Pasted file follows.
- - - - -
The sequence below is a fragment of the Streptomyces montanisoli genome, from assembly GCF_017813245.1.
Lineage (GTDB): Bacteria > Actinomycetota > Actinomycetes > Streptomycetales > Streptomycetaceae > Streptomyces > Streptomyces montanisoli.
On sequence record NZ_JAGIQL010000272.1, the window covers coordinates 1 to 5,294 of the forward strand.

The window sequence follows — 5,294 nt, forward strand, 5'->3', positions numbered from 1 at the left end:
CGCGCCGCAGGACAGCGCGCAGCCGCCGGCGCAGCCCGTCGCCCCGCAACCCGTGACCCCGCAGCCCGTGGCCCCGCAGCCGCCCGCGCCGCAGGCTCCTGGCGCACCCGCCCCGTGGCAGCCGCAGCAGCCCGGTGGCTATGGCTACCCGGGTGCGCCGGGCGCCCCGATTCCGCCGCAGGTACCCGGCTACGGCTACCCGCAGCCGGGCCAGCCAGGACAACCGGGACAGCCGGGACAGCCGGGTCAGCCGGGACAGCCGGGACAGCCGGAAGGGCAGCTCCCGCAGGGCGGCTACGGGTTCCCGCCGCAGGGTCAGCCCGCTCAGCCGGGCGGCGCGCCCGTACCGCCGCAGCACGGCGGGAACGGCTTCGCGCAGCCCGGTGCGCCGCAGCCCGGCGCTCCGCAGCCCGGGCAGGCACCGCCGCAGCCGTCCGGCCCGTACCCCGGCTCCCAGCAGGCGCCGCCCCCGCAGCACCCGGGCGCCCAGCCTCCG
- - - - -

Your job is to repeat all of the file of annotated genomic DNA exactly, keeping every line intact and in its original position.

The sequence below is a fragment of the Streptomyces montanisoli genome, from assembly GCF_017813245.1.
Lineage (GTDB): Bacteria > Actinomycetota > Actinomycetes > Streptomycetales > Streptomycetaceae > Streptomyces > Streptomyces montanisoli.
On sequence record NZ_JAGIQL010000272.1, the window covers coordinates 1 to 5,294 of the forward strand.

The window sequence follows — 5,294 nt, forward strand, 5'->3', positions numbered from 1 at the left end:
CGCGCCGCAGGACAGCGCGCAGCCGCCGGCGCAGCCCGTCGCCCCGCAACCCGTGACCCCGCAGCCCGTGGCCCCGCAGCCGCCCGCGCCGCAGGCTCCTGGCGCACCCGCCCCGTGGCAGCCGCAGCAGCCCGGTGGCTATGGCTACCCGGGTGCGCCGGGCGCCCCGATTCCGCCGCAGGTACCCGGCTACGGCTACCCGCAGCCGGGCCAGCCAGGACAACCGGGACAGCCGGGACAGCCGGGTCAGCCGGGACAGCCGGGACAGCCGGAAGGGCAGCTCCCGCAGGGCGGCTACGGGTTCCCGCCGCAGGGTCAGCCCGCTCAGCCGGGCGGCGCGCCCGTACCGCCGCAGCACGGCGGGAACGGCTTCGCGCAGCCCGGTGCGCCGCAGCCCGGCGCTCCGCAGCCCGGGCAGGCACCGCCGCAGCCGTCCGGCCCGTACCCCGGCTCCCAGCAGGCGCCGCCCCCGCAGCACCCGGGCGCCCAGCCTCCG